13. Skip your precious morning latte.
Most people own a coffee machine or a tea kettle. Rather than going once (or twice) a day to the coffee shop, make your coffee at home and take it to work with you. A latte will cost you roughly $3 (on the cheap end). If you drink one latte a day, you’re spending a minimum of $1,095 without the tip. If it’s a huge struggle for you because no one makes a latte like Starbucks, then treat yourself a couple times a week instead. You’ll still be saving a bunch of money which will quickly add up in your emergency fund.
14. Go on a minimalism-spree.
Not too long ago I watched a movie called “Minimalism.” The movie motivated me to get rid of at least 30% of the things in my closet- things that I hadn’t touched in years. It felt SO freeing! I gave everything away but if you have things of value (not limited to clothing) set up a social media group or have a garage sale and sell everything you don’t want. Whatever you earn, add it to your emergency fund.
15. Finish half-used products.
Rather than buying new bottles of shampoo, or cereals, etc, opt for finishing whatever is left in the bottle or package so it doesn’t go to waste.
16. Take public transit or bike to work.
You will be saving a good chunk of gas money by not driving to work every day. Going by public transport might take you about the same amount of time as driving and you won’t have to find a parking spot or sit in traffic. It’s a win-win for both the environment and your emergency fund!
17. Turn off the heater and A/C when you’re not at home.
There’s no point in leaving the heat or A/C running if you’re not home. Leave your thermostat off while you’re away to save a maximum amount of money. Smartphone users can now control their thermostat from their phone so they can turn on the heater or A/C right before getting home. Perhaps it’s something worth investing in.
18. Give more meaningful gifts.
When someone has a birthday, rather than giving them several things, get together with friends so everyone can pitch in for a better, more meaningful present. This assures that you spend considerably less on a gift that they may not even want in the first place. During Christmas, rather than purchasing several presents, do a Secret Santa exchange where you’re only responsible for one gift. Stick to your gift budget and browse online to see if you can find a better deal than at the store.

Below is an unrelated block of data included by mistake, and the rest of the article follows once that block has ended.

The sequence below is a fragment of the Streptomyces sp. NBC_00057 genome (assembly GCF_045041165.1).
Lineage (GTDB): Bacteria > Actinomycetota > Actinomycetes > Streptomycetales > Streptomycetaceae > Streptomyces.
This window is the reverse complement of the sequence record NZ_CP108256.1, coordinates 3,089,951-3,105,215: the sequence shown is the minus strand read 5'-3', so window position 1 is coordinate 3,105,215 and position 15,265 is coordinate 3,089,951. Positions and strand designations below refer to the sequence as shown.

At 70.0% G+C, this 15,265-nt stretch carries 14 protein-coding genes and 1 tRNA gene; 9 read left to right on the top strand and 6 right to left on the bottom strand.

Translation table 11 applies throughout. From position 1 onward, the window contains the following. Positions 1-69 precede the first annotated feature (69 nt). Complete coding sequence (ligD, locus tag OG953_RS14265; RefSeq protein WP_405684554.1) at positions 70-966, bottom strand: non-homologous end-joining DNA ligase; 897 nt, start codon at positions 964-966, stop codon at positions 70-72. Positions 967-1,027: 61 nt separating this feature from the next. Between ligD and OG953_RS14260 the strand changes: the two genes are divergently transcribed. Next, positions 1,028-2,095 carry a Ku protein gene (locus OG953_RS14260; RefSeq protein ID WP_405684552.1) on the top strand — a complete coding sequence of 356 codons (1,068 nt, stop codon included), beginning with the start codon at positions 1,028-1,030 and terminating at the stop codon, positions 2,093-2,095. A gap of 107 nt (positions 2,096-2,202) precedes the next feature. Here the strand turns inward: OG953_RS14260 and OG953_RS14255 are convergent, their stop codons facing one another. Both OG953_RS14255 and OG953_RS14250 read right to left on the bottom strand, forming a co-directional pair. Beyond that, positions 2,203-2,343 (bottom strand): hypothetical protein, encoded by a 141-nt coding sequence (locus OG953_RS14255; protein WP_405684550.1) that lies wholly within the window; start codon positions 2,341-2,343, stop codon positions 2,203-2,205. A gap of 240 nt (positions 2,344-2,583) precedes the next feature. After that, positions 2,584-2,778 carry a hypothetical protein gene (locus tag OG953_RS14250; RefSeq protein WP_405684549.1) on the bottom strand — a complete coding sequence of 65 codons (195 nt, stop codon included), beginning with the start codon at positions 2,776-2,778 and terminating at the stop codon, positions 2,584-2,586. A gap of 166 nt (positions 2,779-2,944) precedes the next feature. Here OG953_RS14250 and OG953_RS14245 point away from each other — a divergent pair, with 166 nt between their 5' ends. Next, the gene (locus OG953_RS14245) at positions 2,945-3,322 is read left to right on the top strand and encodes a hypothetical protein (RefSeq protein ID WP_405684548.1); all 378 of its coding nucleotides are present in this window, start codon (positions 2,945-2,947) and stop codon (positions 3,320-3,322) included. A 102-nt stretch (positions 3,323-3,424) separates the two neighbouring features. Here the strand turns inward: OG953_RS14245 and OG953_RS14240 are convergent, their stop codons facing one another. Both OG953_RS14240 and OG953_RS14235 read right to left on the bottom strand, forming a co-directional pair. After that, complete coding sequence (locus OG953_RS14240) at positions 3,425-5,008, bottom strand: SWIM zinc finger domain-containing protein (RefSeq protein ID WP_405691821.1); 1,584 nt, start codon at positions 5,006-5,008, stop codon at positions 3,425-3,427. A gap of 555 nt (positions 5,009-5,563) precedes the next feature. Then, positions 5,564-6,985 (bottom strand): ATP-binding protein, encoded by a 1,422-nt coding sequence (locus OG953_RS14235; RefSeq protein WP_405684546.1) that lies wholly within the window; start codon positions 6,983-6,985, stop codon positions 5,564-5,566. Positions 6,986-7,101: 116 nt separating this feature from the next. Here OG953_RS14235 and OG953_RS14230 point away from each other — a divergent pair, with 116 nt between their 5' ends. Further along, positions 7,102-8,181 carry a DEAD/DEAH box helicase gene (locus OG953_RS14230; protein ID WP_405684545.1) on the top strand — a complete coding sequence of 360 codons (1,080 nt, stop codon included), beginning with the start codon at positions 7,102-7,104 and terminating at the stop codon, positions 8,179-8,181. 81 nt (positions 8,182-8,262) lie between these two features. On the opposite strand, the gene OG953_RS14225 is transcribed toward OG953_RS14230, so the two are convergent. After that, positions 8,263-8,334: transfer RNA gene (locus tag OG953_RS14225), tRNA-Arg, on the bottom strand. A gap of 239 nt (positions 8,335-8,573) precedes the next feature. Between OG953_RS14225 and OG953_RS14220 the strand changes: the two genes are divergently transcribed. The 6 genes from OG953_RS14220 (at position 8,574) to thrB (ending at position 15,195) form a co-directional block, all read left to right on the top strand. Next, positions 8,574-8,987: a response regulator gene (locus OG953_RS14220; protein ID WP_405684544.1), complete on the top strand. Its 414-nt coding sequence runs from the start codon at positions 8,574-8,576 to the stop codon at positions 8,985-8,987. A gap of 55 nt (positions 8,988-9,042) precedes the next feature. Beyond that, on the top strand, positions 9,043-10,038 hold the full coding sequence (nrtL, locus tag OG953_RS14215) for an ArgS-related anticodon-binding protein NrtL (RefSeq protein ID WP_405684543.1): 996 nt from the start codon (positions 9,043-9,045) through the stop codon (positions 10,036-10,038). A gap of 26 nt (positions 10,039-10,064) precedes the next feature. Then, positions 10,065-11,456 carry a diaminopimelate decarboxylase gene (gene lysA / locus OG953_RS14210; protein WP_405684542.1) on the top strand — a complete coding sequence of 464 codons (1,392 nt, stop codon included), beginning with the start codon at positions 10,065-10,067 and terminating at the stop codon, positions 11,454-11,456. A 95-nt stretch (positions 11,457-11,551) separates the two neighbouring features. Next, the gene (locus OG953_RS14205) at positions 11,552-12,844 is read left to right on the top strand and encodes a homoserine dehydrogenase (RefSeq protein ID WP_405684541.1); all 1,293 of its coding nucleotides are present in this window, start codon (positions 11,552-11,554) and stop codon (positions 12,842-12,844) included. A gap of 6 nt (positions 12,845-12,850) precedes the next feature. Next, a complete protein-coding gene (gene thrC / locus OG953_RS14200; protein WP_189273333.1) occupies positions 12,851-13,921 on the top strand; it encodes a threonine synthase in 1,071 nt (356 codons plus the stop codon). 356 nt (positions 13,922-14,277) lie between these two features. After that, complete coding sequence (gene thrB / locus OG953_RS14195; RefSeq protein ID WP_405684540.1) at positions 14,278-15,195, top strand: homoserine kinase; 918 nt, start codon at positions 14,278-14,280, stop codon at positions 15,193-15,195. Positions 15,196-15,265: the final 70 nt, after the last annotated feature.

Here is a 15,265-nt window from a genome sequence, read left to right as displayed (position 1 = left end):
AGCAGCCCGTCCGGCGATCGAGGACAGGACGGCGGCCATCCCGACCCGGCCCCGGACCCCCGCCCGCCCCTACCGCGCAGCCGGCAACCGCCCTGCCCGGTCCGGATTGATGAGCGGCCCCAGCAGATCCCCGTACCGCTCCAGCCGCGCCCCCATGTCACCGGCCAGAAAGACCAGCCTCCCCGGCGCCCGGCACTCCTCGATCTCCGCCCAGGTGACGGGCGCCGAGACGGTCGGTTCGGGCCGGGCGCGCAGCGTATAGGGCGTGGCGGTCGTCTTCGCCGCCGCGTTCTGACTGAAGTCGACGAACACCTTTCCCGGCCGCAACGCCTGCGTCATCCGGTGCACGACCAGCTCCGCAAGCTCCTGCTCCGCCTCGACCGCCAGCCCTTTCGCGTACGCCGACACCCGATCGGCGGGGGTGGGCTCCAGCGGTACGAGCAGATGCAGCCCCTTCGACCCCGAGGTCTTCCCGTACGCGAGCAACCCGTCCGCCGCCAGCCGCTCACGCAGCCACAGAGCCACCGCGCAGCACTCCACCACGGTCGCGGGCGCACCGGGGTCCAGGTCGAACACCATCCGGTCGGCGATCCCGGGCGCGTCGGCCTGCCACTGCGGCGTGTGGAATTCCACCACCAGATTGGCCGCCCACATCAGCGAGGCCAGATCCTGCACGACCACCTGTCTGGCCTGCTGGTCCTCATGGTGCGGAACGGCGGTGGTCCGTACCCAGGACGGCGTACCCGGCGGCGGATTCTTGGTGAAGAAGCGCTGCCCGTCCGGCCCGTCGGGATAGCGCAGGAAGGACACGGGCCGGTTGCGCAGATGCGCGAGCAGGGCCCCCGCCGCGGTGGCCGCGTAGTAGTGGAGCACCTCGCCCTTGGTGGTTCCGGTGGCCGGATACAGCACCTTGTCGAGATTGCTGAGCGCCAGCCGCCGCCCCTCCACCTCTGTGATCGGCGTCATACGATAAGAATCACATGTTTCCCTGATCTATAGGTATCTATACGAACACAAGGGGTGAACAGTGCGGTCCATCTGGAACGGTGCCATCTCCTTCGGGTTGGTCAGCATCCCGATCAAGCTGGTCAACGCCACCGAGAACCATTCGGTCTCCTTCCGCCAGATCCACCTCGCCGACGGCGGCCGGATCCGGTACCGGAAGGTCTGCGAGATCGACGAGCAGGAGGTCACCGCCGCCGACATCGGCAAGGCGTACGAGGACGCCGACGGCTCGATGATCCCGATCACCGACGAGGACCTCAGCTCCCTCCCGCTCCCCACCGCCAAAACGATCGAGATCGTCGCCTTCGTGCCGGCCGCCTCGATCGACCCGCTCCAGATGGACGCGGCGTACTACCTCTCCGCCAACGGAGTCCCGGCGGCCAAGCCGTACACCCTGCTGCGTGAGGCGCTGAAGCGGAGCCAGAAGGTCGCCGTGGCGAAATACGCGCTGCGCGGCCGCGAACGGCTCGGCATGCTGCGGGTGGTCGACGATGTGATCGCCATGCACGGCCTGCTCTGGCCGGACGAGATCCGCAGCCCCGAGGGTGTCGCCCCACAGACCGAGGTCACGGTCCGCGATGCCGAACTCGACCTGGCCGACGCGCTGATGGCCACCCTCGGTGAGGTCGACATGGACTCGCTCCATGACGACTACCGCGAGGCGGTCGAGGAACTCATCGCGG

19. Save all your extra money.
Sometimes it’s good to be stingy with your savings, especially if you’re trying to save money and get out of debt. No matter where the extra money comes from, sometimes it’s gifted, sometimes it’s a raise or bonus from work, and hopefully once a year it’s a refund from the Federal Tax Reserve. Save all of it in your emergency fund. These sometimes unexpected amounts of money will help you reach your emergency fund goals much faster!
20. Get a second or part-time job.
I bet no one likes working overtime and perhaps a second job will make you miss out on a few fun events but in the long-run, giving up some freedoms now will pay off and give you financial freedom in your future, especially if you’re paying off debt. Do whatever it takes to become a little bit more aggressive in your debt-paying strategy. If you’re overwhelmed with work, kids, and a busy routine, try to take advantage of one-time job opportunities, such as watching your neighbor’s pets while they’re on holidays, or an afternoon of babysitting.
21. Shop around for cheaper auto and homeowners (or renters) insurance.
Insurance companies offer different deals with respect to your driving record (auto insurance) and where you live (home insurance). Ask your neighbors which insurance companies they use. Perhaps they could offer you recommendations so you can find a better deal than what you currently have. Shopping around online can also offer you some leads. If you are able to lower your insurance costs, invest your savings into your emergency fund rather than pocketing it. Every dollar amount counts!
There you have it! I believe an emergency fund is not only possible, but necessary, for every person and home. I’m positive that anybody who is determined to achieve their goal can make it happen! It really comes down to having a positive mindset and strong discipline in spending habits. I’m sure many people are capable of living below their current means but budgeting and cutting back on unnecessary spending is key.
Maintain the vision of your emergency budget vivid in your mind. Keep track of your accomplishments so you don’t lose sight of how far you’ve come. There are many budgeting apps you can download to help you track your spending, save money and get out of debt. Mint, PocketGuard, You Need a Budget, GoodBudget and Wally are just a few.
Once you have reached a goal, continue to strive for the next milestone. It’s obviously better to have more money saved than less, so even if you’ve surpassed your goals (which I earnestly hope you do!) keep going and teach these skills to someone you love.
Did I miss any budgeting tips? Let me know in the comments below!
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Hard to do, but great advice. i’ll try. muy bueno